Kanal, the planned new museum of modern and contemporary art in Brussels, has been given the green light to go ahead, Brussels secretary of state for urbanism Pascal Smet (one.brussels) said.
The museum will be housed in the iconic Citroen building on the edge of the canal in the very heart of Brussels, which has been acquired by the Brussels region and will be thoroughly renovated to suit its new purpose.
The building fronts onto the Place Sainctelette, and extends on its side along the canal itself on the Quai des Péniches. It is reached by the Yser metro station.
“The delivery of this permit is the start of the construction of Kanal and I am very pleased with that,” Brussels minister-president Rudi Vervoort commented.
“Kanal will be a museum of international renown that will at the same time provide a showcase for Brussels artists of all sorts. It will also bring together the citizens of the many cultures in our Brussels Region.”
The project submitted a planning application in March this year, and was subject to a public consultation round in September. The final planning permission was granted in December.
The project to turn the old Citroen building, originally containing showrooms and workshops, into a contemporary art museum started in 2016.
It will include 12,000 square metres of space for modern and contemporary art, and a further 7,000 square metres for international architecture. There will also be 13,000 square metres of public space for culture, relaxation, entertainment and education.
The remaining 9,000 square metres will be taken up with offices, workshops, auditoriums, storage rooms, delivery rooms, technical spaces and a car park.
The showrooms will be restored to their original condition, with mezzanine floors installed in the 1950s removed and the 1970s aluminium and glass facade replace with steel according to the original design.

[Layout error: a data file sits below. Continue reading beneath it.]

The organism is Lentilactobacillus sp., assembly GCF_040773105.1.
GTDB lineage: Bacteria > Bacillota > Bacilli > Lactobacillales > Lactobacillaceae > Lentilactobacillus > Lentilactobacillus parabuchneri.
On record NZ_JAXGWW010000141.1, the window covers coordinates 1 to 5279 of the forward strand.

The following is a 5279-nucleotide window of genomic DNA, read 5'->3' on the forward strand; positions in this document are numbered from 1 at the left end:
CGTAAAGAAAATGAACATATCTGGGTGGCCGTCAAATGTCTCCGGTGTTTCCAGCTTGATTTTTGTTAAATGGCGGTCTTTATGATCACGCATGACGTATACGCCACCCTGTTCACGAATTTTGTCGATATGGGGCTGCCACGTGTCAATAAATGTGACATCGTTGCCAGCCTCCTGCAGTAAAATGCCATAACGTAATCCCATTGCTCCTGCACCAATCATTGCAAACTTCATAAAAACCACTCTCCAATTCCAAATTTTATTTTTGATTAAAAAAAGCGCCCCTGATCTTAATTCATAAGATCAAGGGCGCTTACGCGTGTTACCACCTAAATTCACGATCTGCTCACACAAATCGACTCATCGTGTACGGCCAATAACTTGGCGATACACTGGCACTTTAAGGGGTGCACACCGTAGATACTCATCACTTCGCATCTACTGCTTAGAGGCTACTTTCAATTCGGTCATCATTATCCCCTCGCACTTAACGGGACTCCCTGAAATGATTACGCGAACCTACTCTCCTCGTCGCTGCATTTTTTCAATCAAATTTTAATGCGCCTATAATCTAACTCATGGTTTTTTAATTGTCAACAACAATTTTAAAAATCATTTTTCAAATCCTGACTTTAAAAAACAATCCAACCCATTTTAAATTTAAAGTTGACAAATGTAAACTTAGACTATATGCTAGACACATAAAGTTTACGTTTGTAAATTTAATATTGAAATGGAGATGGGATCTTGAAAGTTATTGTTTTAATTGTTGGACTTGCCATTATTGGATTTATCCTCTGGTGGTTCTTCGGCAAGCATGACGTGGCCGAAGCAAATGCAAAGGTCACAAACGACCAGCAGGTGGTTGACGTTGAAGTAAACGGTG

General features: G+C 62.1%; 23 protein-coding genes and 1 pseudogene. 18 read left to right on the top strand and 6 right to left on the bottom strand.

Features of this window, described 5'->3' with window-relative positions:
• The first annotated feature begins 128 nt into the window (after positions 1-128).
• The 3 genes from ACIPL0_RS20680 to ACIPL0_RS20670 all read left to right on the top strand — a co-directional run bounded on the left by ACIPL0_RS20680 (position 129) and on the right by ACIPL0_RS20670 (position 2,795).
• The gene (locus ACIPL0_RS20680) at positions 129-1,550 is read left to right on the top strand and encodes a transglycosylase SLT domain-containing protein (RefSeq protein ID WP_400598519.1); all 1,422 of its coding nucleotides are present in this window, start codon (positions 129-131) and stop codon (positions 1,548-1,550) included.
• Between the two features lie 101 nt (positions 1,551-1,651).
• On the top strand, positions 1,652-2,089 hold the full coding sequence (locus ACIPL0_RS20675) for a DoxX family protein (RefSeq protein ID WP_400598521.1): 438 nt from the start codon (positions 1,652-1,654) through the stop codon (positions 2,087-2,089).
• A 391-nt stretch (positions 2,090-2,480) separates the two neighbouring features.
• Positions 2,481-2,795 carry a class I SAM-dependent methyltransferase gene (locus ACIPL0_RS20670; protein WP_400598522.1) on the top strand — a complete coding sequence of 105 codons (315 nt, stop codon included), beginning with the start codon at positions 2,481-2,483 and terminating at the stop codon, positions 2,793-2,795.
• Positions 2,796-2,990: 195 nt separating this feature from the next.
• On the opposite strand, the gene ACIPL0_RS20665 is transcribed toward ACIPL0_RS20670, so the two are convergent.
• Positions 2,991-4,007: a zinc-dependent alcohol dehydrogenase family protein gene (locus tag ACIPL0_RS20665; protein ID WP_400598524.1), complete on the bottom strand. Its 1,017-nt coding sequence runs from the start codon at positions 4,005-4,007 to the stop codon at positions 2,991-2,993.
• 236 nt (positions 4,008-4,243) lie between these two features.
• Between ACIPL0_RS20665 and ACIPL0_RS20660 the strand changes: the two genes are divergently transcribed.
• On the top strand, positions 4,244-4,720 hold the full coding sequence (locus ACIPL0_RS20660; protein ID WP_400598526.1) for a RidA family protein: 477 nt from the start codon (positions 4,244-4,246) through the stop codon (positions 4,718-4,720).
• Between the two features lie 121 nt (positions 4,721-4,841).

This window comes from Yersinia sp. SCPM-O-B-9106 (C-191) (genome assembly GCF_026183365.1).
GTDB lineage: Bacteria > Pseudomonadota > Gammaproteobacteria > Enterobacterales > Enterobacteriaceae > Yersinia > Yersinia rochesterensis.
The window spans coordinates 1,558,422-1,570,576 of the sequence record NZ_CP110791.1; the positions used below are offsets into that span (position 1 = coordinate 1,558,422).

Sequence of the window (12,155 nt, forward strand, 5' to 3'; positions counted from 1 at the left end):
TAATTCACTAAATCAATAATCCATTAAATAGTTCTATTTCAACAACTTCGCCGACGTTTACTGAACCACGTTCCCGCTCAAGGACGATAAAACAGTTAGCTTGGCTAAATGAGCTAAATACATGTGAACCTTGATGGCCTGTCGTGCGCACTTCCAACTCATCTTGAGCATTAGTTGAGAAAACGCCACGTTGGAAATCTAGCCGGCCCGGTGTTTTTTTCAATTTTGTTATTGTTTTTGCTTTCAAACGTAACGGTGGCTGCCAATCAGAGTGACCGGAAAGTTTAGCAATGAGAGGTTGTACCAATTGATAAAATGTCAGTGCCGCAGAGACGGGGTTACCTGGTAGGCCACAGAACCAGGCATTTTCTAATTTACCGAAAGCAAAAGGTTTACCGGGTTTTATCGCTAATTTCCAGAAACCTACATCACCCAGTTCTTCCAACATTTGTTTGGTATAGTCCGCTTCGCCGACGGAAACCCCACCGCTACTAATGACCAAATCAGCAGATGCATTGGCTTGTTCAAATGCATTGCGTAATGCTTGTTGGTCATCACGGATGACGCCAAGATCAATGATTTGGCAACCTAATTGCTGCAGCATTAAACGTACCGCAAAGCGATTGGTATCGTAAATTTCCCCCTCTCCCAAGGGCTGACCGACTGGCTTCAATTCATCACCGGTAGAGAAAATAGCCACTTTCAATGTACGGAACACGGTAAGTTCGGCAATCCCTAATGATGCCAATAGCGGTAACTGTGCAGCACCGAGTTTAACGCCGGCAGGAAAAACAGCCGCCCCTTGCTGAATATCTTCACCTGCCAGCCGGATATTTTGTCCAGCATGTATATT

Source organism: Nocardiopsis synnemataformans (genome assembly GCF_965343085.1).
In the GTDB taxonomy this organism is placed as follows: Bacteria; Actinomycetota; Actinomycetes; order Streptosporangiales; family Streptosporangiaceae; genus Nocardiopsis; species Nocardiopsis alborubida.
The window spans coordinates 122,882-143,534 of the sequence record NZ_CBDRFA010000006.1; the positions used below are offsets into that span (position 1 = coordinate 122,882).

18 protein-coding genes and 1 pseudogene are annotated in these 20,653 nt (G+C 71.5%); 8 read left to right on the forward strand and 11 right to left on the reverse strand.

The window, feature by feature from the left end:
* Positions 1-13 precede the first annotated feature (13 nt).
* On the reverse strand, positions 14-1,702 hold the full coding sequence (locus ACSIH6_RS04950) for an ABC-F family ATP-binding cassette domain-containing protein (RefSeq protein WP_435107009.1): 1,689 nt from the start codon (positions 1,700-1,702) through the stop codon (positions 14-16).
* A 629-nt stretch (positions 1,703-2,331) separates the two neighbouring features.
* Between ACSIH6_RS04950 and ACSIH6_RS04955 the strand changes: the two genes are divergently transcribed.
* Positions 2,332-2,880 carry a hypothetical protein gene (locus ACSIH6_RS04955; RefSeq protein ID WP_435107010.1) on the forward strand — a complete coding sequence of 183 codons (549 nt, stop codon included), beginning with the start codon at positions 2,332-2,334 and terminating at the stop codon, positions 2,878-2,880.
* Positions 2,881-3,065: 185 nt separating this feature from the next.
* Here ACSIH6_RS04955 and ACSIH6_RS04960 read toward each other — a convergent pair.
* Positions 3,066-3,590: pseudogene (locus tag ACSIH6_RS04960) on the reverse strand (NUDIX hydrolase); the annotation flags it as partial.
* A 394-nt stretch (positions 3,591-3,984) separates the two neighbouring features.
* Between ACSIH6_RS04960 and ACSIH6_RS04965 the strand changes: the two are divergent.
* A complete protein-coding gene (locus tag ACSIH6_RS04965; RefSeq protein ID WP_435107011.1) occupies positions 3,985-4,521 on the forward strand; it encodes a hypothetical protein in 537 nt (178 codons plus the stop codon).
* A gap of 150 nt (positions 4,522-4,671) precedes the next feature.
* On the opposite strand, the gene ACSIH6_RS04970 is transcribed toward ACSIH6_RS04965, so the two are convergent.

In May 2018, the original building was turned into space for several exhibitions in cooperation with the Centre Pompidou in Paris, going by the name of Kanal Brut. The installations included visual arts, design and architecture by Brussels-based artists, as well as performing arts, all intended to “echo the identity of the site, but also its human and social history, tangible across the different workshops and offices and in the different fittings of this vast complex”.
Kanal Brut ran until June 2019.
“With this project, culture will become the driving force behind the redevelopment of the Canal Area and the North District,” Smet said. “With its international appeal and local embedding, the museum will become a new meeting place in the city. The museum will give Brussels, as a crossroads of cultures, even more international allure.”
The new Kanal is not the only development in the area. Other projects include the new Beco Park along the canal, the new Suzan Daniel-designed bridge, and the transformation of the public space at the Place Sainctelette.
“With the redevelopment of this entire zone, we are showing that we can realise ambitious projects and continue our work to transform Brussels into a city for people,” Smet said.